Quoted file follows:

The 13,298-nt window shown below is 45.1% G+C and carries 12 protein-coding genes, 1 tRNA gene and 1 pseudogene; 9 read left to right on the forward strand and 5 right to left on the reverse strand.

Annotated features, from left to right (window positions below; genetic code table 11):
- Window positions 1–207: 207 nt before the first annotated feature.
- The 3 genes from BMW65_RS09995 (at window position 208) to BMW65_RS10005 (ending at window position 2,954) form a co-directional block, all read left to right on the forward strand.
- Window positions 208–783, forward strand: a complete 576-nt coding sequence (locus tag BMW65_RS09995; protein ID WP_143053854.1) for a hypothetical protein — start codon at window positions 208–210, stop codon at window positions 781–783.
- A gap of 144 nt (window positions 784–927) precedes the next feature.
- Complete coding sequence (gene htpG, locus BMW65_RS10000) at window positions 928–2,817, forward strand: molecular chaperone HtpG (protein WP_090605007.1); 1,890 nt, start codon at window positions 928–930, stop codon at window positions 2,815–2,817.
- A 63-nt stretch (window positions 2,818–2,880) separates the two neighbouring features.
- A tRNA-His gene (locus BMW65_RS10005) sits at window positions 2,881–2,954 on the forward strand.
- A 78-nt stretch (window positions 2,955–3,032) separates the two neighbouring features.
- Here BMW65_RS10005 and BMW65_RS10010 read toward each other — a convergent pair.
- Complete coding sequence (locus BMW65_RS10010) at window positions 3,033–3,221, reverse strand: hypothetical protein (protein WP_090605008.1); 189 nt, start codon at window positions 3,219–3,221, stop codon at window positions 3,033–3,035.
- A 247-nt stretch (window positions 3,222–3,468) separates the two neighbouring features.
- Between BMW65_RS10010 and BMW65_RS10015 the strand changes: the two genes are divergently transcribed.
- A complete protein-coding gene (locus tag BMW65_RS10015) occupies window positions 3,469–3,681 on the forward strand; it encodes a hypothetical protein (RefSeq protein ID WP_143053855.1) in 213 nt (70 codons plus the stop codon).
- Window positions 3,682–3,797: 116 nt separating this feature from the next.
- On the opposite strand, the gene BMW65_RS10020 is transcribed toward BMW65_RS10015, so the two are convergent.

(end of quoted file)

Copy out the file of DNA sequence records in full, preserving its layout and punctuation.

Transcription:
The 13,298-nt window shown below is 45.1% G+C and carries 12 protein-coding genes, 1 tRNA gene and 1 pseudogene; 9 read left to right on the forward strand and 5 right to left on the reverse strand.

Annotated features, from left to right (window positions below; genetic code table 11):
- Window positions 1–207: 207 nt before the first annotated feature.
- The 3 genes from BMW65_RS09995 (at window position 208) to BMW65_RS10005 (ending at window position 2,954) form a co-directional block, all read left to right on the forward strand.
- Window positions 208–783, forward strand: a complete 576-nt coding sequence (locus tag BMW65_RS09995; protein ID WP_143053854.1) for a hypothetical protein — start codon at window positions 208–210, stop codon at window positions 781–783.
- A gap of 144 nt (window positions 784–927) precedes the next feature.
- Complete coding sequence (gene htpG, locus BMW65_RS10000) at window positions 928–2,817, forward strand: molecular chaperone HtpG (protein WP_090605007.1); 1,890 nt, start codon at window positions 928–930, stop codon at window positions 2,815–2,817.
- A 63-nt stretch (window positions 2,818–2,880) separates the two neighbouring features.
- A tRNA-His gene (locus BMW65_RS10005) sits at window positions 2,881–2,954 on the forward strand.
- A 78-nt stretch (window positions 2,955–3,032) separates the two neighbouring features.
- Here BMW65_RS10005 and BMW65_RS10010 read toward each other — a convergent pair.
- Complete coding sequence (locus BMW65_RS10010) at window positions 3,033–3,221, reverse strand: hypothetical protein (protein WP_090605008.1); 189 nt, start codon at window positions 3,219–3,221, stop codon at window positions 3,033–3,035.
- A 247-nt stretch (window positions 3,222–3,468) separates the two neighbouring features.
- Between BMW65_RS10010 and BMW65_RS10015 the strand changes: the two genes are divergently transcribed.
- A complete protein-coding gene (locus tag BMW65_RS10015) occupies window positions 3,469–3,681 on the forward strand; it encodes a hypothetical protein (RefSeq protein ID WP_143053855.1) in 213 nt (70 codons plus the stop codon).
- Window positions 3,682–3,797: 116 nt separating this feature from the next.
- On the opposite strand, the gene BMW65_RS10020 is transcribed toward BMW65_RS10015, so the two are convergent.